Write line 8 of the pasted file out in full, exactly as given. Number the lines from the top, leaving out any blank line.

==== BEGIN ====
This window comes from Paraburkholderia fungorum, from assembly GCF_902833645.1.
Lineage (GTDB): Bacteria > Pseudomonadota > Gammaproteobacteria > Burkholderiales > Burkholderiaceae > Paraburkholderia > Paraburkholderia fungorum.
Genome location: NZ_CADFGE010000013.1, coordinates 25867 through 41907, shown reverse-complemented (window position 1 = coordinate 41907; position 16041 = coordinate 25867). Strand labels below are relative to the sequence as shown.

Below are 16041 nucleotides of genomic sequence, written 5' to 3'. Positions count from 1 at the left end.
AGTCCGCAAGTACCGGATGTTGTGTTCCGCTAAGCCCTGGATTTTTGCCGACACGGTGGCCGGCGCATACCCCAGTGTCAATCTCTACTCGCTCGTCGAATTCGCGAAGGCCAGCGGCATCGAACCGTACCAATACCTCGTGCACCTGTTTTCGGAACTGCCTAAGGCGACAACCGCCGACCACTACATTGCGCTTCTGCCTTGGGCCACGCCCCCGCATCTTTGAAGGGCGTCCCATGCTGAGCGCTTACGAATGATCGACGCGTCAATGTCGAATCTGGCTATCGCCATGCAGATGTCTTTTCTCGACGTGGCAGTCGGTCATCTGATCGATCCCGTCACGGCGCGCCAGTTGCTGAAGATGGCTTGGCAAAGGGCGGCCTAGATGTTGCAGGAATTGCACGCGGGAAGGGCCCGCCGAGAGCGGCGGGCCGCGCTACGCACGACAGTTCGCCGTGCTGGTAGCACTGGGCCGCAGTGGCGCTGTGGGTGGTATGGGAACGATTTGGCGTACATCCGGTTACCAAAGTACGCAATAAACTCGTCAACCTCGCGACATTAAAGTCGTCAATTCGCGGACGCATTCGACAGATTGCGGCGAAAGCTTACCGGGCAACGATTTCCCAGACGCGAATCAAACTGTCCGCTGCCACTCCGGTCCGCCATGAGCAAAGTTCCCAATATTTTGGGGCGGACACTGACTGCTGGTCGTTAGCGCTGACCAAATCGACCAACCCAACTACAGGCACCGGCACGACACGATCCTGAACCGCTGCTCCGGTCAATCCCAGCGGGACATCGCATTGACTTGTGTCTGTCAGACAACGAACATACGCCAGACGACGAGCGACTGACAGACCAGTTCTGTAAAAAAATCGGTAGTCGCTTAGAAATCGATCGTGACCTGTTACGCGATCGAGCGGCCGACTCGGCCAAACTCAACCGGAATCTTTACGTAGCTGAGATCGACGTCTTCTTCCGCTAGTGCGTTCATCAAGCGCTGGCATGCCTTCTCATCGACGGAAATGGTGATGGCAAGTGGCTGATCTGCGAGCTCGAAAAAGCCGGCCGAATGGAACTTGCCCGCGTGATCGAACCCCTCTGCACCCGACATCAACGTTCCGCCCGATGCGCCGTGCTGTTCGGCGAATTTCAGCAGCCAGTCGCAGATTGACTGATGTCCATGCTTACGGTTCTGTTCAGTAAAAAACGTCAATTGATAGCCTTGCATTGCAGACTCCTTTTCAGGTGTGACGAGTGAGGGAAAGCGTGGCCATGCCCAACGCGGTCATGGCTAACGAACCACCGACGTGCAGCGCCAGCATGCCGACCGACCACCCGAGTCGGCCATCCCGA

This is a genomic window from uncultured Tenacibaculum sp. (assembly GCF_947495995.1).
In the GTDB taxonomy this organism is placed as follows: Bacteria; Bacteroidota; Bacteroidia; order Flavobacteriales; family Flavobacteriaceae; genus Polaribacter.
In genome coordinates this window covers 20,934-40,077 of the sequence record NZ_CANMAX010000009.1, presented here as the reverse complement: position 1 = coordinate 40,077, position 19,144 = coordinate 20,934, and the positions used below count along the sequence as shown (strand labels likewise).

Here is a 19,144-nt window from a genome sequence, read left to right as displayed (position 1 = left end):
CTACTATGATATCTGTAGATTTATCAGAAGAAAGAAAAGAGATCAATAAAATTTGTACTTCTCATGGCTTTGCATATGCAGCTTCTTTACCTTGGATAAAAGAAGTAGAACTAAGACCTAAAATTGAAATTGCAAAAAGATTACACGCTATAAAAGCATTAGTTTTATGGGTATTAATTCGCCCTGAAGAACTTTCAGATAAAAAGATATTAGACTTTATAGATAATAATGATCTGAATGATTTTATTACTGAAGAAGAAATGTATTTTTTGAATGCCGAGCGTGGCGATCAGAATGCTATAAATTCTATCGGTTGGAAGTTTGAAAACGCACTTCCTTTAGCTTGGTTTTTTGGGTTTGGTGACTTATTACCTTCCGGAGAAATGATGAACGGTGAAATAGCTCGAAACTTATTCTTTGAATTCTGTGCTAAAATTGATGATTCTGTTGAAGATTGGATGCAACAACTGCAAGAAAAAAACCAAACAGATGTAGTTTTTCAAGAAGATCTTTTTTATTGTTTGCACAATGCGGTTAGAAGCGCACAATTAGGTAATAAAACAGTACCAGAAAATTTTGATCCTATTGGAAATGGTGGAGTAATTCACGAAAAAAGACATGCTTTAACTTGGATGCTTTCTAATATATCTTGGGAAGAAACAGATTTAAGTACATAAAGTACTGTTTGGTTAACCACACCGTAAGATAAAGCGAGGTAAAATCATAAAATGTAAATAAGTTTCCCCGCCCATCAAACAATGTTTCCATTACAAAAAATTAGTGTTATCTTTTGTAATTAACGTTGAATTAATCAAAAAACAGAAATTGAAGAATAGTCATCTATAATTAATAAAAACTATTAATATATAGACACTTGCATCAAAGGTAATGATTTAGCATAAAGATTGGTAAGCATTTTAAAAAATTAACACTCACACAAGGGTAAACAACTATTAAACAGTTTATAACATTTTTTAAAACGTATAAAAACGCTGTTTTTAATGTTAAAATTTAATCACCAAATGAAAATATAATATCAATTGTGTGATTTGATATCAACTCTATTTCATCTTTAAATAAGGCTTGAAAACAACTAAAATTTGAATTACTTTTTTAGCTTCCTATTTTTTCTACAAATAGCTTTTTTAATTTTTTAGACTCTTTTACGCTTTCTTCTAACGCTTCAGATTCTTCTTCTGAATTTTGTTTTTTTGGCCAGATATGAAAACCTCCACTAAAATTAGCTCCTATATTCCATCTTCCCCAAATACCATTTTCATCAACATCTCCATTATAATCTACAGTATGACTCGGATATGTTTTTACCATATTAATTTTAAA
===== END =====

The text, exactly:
In genome coordinates this window covers 20,934-40,077 of the sequence record NZ_CANMAX010000009.1, presented here as the reverse complement: position 1 = coordinate 40,077, position 19,144 = coordinate 20,934, and the positions used below count along the sequence as shown (strand labels likewise).